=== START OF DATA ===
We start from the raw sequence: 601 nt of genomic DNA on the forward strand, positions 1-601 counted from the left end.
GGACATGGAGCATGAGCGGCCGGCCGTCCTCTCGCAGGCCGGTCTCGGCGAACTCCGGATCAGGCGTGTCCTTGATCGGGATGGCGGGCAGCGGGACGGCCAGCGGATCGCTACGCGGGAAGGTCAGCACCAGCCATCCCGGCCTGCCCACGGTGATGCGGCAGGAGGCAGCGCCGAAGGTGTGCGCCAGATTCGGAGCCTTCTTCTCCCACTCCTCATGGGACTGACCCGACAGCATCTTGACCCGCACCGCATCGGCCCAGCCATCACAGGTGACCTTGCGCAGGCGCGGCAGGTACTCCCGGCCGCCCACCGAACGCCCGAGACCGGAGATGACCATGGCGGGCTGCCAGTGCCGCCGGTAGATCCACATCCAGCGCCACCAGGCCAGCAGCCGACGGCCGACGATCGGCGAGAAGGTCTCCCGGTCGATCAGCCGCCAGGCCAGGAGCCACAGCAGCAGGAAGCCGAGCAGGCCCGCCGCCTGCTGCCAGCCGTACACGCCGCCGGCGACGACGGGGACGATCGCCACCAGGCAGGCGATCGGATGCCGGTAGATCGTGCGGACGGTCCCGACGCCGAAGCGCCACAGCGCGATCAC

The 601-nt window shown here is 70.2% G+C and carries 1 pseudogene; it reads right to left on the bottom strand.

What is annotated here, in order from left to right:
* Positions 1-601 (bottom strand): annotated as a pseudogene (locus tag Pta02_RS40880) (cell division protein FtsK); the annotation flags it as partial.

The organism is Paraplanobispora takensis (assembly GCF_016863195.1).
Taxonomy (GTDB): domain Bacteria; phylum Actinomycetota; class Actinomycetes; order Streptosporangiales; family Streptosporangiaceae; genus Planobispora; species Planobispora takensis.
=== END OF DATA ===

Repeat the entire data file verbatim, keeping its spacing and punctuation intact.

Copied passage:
We start from the raw sequence: 601 nt of genomic DNA on the forward strand, positions 1-601 counted from the left end.
GGACATGGAGCATGAGCGGCCGGCCGTCCTCTCGCAGGCCGGTCTCGGCGAACTCCGGATCAGGCGTGTCCTTGATCGGGATGGCGGGCAGCGGGACGGCCAGCGGATCGCTACGCGGGAAGGTCAGCACCAGCCATCCCGGCCTGCCCACGGTGATGCGGCAGGAGGCAGCGCCGAAGGTGTGCGCCAGATTCGGAGCCTTCTTCTCCCACTCCTCATGGGACTGACCCGACAGCATCTTGACCCGCACCGCATCGGCCCAGCCATCACAGGTGACCTTGCGCAGGCGCGGCAGGTACTCCCGGCCGCCCACCGAACGCCCGAGACCGGAGATGACCATGGCGGGCTGCCAGTGCCGCCGGTAGATCCACATCCAGCGCCACCAGGCCAGCAGCCGACGGCCGACGATCGGCGAGAAGGTCTCCCGGTCGATCAGCCGCCAGGCCAGGAGCCACAGCAGCAGGAAGCCGAGCAGGCCCGCCGCCTGCTGCCAGCCGTACACGCCGCCGGCGACGACGGGGACGATCGCCACCAGGCAGGCGATCGGATGCCGGTAGATCGTGCGGACGGTCCCGACGCCGAAGCGCCACAGCGCGATCAC

The 601-nt window shown here is 70.2% G+C and carries 1 pseudogene; it reads right to left on the bottom strand.

What is annotated here, in order from left to right:
* Positions 1-601 (bottom strand): annotated as a pseudogene (locus tag Pta02_RS40880) (cell division protein FtsK); the annotation flags it as partial.

The organism is Paraplanobispora takensis (assembly GCF_016863195.1).
Taxonomy (GTDB): domain Bacteria; phylum Actinomycetota; class Actinomycetes; order Streptosporangiales; family Streptosporangiaceae; genus Planobispora; species Planobispora takensis.